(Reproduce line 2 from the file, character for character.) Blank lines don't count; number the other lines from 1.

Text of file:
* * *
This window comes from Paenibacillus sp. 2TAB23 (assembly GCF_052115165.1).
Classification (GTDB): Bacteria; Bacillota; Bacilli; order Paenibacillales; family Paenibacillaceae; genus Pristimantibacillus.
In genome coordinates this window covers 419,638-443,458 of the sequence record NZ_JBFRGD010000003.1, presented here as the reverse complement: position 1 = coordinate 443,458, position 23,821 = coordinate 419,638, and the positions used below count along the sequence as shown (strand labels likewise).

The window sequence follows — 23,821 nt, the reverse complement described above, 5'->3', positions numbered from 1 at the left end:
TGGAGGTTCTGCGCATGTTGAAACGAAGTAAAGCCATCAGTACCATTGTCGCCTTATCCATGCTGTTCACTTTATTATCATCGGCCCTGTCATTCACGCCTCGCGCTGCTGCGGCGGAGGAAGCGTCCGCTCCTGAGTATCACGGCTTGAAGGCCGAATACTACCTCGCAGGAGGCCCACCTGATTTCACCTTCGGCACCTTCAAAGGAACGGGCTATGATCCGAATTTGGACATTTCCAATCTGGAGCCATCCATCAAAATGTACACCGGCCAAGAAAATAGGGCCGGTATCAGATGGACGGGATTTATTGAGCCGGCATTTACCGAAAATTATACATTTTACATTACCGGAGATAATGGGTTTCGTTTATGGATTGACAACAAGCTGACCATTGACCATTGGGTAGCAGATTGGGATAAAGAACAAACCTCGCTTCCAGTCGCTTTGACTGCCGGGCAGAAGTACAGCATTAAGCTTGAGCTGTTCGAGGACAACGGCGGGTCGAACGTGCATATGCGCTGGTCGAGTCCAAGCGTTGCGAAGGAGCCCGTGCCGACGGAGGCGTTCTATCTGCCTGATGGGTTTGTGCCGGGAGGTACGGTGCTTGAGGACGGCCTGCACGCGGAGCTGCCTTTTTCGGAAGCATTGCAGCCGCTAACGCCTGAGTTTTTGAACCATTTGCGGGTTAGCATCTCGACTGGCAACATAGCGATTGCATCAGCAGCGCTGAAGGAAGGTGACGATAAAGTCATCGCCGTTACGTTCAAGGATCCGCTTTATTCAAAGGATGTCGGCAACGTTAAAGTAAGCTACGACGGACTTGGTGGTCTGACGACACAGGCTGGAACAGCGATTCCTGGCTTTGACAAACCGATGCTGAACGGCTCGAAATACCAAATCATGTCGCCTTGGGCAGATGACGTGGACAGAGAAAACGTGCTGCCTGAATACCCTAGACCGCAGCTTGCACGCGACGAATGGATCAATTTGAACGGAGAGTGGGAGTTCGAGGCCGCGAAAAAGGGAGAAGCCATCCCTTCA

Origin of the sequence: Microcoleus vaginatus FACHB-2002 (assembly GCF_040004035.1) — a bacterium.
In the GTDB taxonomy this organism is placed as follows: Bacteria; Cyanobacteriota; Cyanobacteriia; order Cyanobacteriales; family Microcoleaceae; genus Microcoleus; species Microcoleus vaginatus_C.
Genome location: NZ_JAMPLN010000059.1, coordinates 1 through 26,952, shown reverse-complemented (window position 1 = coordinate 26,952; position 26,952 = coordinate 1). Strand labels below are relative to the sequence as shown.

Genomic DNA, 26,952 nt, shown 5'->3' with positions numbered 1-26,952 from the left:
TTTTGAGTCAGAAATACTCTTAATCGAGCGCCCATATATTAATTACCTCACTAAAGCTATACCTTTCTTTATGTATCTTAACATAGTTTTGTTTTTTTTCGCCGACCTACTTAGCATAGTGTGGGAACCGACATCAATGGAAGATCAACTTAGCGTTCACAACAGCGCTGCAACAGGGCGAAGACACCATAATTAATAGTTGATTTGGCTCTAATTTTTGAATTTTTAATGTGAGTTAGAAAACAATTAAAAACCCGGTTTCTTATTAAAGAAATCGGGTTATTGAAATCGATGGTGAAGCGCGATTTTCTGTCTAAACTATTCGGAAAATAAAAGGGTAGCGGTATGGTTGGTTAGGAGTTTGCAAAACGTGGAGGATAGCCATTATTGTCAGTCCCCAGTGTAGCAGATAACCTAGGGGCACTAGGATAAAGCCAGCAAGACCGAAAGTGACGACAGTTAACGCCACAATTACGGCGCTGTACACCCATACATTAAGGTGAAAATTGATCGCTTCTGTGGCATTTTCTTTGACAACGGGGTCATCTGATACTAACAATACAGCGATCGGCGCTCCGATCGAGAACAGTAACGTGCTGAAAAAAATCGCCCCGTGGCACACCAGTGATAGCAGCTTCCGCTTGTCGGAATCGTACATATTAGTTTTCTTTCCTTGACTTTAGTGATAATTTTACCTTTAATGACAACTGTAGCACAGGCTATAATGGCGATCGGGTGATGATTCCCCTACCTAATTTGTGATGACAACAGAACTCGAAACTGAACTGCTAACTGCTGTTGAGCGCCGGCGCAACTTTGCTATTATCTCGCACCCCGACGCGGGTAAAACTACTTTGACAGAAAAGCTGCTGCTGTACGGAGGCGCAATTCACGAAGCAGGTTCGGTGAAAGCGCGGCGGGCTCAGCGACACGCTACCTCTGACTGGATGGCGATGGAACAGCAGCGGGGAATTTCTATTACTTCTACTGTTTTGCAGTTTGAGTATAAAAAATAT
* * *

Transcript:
Classification (GTDB): Bacteria; Bacillota; Bacilli; order Paenibacillales; family Paenibacillaceae; genus Pristimantibacillus.